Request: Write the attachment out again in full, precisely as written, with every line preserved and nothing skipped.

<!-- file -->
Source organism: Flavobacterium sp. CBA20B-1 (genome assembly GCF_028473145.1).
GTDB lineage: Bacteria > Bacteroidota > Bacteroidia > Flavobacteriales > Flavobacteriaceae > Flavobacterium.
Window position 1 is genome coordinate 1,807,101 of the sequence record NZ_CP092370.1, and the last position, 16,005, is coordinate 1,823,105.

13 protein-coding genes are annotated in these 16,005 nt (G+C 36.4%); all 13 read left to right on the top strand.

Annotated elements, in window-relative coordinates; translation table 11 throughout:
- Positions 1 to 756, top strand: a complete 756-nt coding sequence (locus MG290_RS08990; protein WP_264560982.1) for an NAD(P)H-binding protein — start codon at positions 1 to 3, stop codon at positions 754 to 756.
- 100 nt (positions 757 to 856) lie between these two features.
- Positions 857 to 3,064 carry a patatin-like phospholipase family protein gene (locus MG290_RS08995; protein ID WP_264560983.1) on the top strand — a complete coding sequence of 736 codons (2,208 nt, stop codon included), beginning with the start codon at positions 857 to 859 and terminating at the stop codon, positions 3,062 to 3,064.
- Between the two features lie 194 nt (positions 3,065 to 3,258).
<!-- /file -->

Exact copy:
Source organism: Flavobacterium sp. CBA20B-1 (genome assembly GCF_028473145.1).
GTDB lineage: Bacteria > Bacteroidota > Bacteroidia > Flavobacteriales > Flavobacteriaceae > Flavobacterium.
Window position 1 is genome coordinate 1,807,101 of the sequence record NZ_CP092370.1, and the last position, 16,005, is coordinate 1,823,105.

13 protein-coding genes are annotated in these 16,005 nt (G+C 36.4%); all 13 read left to right on the top strand.

Annotated elements, in window-relative coordinates; translation table 11 throughout:
- Positions 1 to 756, top strand: a complete 756-nt coding sequence (locus MG290_RS08990; protein WP_264560982.1) for an NAD(P)H-binding protein — start codon at positions 1 to 3, stop codon at positions 754 to 756.
- 100 nt (positions 757 to 856) lie between these two features.
- Positions 857 to 3,064 carry a patatin-like phospholipase family protein gene (locus MG290_RS08995; protein ID WP_264560983.1) on the top strand — a complete coding sequence of 736 codons (2,208 nt, stop codon included), beginning with the start codon at positions 857 to 859 and terminating at the stop codon, positions 3,062 to 3,064.
- Between the two features lie 194 nt (positions 3,065 to 3,258).